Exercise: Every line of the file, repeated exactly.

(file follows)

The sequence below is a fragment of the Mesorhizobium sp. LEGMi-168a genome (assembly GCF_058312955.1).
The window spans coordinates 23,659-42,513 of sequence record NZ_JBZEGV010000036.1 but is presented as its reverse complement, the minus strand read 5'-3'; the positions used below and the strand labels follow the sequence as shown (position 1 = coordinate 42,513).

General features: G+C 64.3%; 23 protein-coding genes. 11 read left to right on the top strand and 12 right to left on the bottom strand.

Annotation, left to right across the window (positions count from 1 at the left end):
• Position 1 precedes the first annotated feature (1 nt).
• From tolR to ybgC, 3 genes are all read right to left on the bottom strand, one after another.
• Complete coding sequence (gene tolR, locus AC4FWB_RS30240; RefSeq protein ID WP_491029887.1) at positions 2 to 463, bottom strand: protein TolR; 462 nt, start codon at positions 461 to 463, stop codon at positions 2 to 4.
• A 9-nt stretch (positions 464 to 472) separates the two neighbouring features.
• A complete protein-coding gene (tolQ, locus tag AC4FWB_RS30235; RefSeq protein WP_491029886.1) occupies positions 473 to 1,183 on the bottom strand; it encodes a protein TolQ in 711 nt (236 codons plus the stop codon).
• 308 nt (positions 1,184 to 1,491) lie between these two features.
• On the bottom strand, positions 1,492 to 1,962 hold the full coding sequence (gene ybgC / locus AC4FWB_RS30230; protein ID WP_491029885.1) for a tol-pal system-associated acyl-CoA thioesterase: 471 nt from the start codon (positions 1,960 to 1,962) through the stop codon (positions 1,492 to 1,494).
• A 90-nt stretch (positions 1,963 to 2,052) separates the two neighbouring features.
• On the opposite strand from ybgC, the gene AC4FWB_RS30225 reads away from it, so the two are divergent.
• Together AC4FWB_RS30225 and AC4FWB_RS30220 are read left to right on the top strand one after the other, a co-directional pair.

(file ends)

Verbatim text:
The sequence below is a fragment of the Mesorhizobium sp. LEGMi-168a genome (assembly GCF_058312955.1).
The window spans coordinates 23,659-42,513 of sequence record NZ_JBZEGV010000036.1 but is presented as its reverse complement, the minus strand read 5'-3'; the positions used below and the strand labels follow the sequence as shown (position 1 = coordinate 42,513).

General features: G+C 64.3%; 23 protein-coding genes. 11 read left to right on the top strand and 12 right to left on the bottom strand.

Annotation, left to right across the window (positions count from 1 at the left end):
• Position 1 precedes the first annotated feature (1 nt).
• From tolR to ybgC, 3 genes are all read right to left on the bottom strand, one after another.
• Complete coding sequence (gene tolR, locus AC4FWB_RS30240; RefSeq protein ID WP_491029887.1) at positions 2 to 463, bottom strand: protein TolR; 462 nt, start codon at positions 461 to 463, stop codon at positions 2 to 4.
• A 9-nt stretch (positions 464 to 472) separates the two neighbouring features.
• A complete protein-coding gene (tolQ, locus tag AC4FWB_RS30235; RefSeq protein WP_491029886.1) occupies positions 473 to 1,183 on the bottom strand; it encodes a protein TolQ in 711 nt (236 codons plus the stop codon).
• 308 nt (positions 1,184 to 1,491) lie between these two features.
• On the bottom strand, positions 1,492 to 1,962 hold the full coding sequence (gene ybgC / locus AC4FWB_RS30230; protein ID WP_491029885.1) for a tol-pal system-associated acyl-CoA thioesterase: 471 nt from the start codon (positions 1,960 to 1,962) through the stop codon (positions 1,492 to 1,494).
• A 90-nt stretch (positions 1,963 to 2,052) separates the two neighbouring features.
• On the opposite strand from ybgC, the gene AC4FWB_RS30225 reads away from it, so the two are divergent.
• Together AC4FWB_RS30225 and AC4FWB_RS30220 are read left to right on the top strand one after the other, a co-directional pair.